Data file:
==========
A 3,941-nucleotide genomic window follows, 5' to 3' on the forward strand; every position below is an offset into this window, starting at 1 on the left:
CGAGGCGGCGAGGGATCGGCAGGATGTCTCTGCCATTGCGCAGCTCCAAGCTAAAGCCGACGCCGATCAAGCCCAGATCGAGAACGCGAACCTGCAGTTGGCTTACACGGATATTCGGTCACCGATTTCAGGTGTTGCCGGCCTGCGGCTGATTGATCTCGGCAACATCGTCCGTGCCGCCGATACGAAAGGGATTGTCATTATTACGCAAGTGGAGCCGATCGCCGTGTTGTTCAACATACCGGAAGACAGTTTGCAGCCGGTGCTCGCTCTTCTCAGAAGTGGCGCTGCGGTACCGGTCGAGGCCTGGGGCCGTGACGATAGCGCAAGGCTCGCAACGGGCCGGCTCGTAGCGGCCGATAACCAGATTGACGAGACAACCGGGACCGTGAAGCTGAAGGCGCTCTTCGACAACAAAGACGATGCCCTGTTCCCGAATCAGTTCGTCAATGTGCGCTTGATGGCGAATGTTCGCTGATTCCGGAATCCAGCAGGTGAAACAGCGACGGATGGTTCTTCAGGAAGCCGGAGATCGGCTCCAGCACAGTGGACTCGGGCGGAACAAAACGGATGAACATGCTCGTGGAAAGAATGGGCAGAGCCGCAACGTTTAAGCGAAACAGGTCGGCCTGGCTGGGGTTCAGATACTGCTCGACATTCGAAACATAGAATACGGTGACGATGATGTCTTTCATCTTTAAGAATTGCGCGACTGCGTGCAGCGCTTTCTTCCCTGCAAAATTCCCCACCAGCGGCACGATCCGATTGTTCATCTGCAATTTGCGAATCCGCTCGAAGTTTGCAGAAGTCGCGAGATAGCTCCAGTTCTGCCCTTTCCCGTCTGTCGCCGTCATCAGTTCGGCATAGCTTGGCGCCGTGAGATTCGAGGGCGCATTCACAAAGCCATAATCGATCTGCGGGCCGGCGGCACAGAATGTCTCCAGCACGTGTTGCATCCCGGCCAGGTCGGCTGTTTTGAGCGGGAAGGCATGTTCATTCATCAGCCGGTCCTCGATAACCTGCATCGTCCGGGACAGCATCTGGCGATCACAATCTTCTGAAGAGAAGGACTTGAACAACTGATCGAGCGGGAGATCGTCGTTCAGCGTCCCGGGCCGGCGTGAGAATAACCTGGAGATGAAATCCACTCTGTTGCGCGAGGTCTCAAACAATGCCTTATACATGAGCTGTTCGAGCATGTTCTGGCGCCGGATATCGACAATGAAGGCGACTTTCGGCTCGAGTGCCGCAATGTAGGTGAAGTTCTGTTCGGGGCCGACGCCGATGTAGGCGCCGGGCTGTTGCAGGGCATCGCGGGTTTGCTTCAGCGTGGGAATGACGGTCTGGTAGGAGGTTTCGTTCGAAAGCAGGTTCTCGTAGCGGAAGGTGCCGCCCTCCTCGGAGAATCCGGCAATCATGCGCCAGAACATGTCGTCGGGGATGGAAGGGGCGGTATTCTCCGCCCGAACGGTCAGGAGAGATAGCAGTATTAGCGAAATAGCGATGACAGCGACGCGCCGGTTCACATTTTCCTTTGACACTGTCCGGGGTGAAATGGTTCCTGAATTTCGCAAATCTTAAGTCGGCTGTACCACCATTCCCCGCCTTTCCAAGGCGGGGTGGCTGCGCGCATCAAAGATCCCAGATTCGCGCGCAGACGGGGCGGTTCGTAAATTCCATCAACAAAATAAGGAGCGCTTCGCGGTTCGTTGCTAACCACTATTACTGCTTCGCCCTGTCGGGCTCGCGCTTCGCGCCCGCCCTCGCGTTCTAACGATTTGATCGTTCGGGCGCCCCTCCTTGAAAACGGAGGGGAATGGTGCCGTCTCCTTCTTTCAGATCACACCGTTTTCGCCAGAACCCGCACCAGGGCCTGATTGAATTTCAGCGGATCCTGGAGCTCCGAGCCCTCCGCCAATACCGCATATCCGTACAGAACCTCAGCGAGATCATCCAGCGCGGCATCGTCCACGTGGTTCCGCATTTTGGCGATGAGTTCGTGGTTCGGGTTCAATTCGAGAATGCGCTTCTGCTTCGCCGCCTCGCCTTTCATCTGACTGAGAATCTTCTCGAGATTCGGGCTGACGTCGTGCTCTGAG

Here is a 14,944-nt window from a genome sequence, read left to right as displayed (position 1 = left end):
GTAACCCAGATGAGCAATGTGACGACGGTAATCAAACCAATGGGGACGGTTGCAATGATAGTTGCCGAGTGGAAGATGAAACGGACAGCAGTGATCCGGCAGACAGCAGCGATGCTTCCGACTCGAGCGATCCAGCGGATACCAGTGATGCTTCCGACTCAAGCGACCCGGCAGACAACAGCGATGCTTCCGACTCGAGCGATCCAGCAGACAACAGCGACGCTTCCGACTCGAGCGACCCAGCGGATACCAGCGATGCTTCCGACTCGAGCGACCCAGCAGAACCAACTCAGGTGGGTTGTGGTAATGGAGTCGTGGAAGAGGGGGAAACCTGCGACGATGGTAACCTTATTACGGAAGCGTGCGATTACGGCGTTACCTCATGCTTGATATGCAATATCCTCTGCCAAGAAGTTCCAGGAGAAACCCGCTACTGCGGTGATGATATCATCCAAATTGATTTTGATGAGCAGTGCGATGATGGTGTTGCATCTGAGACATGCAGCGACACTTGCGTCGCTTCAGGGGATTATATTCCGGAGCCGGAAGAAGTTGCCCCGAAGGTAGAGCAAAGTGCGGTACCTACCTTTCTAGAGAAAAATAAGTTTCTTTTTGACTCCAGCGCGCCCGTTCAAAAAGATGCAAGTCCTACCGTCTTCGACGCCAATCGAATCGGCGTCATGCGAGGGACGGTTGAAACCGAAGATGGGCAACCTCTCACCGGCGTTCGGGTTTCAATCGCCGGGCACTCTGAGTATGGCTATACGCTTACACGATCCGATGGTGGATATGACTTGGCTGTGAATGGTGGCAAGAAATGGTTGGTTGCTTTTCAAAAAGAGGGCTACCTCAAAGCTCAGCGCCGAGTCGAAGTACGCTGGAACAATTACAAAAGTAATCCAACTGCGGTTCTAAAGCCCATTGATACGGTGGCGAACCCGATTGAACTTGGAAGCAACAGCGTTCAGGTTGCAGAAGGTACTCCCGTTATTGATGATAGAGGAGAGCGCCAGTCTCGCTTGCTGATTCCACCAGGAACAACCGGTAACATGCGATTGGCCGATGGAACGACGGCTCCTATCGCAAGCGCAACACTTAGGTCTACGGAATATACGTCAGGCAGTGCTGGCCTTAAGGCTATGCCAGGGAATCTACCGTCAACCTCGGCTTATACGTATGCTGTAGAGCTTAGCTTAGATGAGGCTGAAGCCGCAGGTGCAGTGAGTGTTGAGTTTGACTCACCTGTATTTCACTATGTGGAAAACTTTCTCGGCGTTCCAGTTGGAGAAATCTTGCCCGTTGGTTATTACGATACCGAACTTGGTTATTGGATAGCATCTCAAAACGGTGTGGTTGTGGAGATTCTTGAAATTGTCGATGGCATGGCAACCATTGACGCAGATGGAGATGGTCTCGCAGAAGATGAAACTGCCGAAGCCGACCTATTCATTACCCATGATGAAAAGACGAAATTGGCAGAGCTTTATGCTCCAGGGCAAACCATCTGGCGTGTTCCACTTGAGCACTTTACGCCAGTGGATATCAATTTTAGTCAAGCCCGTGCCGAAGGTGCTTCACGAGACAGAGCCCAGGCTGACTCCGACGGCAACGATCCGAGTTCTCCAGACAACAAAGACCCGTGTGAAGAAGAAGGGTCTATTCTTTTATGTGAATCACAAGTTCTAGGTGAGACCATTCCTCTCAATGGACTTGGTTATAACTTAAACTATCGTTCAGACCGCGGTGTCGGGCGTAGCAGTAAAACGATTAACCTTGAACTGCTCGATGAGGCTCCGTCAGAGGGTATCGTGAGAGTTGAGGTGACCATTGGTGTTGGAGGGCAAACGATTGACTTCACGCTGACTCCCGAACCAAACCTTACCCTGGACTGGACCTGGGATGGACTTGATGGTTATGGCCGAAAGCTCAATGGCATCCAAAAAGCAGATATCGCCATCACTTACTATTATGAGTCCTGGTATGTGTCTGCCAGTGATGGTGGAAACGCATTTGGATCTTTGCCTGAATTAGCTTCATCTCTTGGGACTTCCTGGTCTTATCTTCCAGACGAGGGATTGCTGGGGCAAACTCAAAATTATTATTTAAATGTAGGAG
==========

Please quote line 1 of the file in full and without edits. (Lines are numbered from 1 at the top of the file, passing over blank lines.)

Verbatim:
A 3,941-nucleotide genomic window follows, 5' to 3' on the forward strand; every position below is an offset into this window, starting at 1 on the left: